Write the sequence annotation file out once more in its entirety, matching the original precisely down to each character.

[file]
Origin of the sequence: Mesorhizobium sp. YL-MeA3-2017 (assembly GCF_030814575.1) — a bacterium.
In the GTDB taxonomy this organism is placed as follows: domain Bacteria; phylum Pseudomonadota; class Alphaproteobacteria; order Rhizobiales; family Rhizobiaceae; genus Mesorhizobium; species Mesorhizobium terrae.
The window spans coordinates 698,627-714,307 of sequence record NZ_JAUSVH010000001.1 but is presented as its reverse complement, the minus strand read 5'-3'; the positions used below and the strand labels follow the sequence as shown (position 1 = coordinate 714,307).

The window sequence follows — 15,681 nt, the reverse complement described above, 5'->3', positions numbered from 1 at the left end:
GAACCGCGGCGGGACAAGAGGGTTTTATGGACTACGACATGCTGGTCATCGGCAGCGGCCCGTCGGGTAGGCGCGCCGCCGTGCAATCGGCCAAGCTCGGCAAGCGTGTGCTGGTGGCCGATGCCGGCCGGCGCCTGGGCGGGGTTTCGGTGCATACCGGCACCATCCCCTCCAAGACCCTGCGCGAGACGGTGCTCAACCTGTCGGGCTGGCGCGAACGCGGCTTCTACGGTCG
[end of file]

Origin of the sequence: Mesorhizobium sp. YL-MeA3-2017 (assembly GCF_030814575.1) — a bacterium.
In the GTDB taxonomy this organism is placed as follows: domain Bacteria; phylum Pseudomonadota; class Alphaproteobacteria; order Rhizobiales; family Rhizobiaceae; genus Mesorhizobium; species Mesorhizobium terrae.
The window spans coordinates 698,627-714,307 of sequence record NZ_JAUSVH010000001.1 but is presented as its reverse complement, the minus strand read 5'-3'; the positions used below and the strand labels follow the sequence as shown (position 1 = coordinate 714,307).

The window sequence follows — 15,681 nt, the reverse complement described above, 5'->3', positions numbered from 1 at the left end:
GAACCGCGGCGGGACAAGAGGGTTTTATGGACTACGACATGCTGGTCATCGGCAGCGGCCCGTCGGGTAGGCGCGCCGCCGTGCAATCGGCCAAGCTCGGCAAGCGTGTGCTGGTGGCCGATGCCGGCCGGCGCCTGGGCGGGGTTTCGGTGCATACCGGCACCATCCCCTCCAAGACCCTGCGCGAGACGGTGCTCAACCTGTCGGGCTGGCGCGAACGCGGCTTCTACGGTCG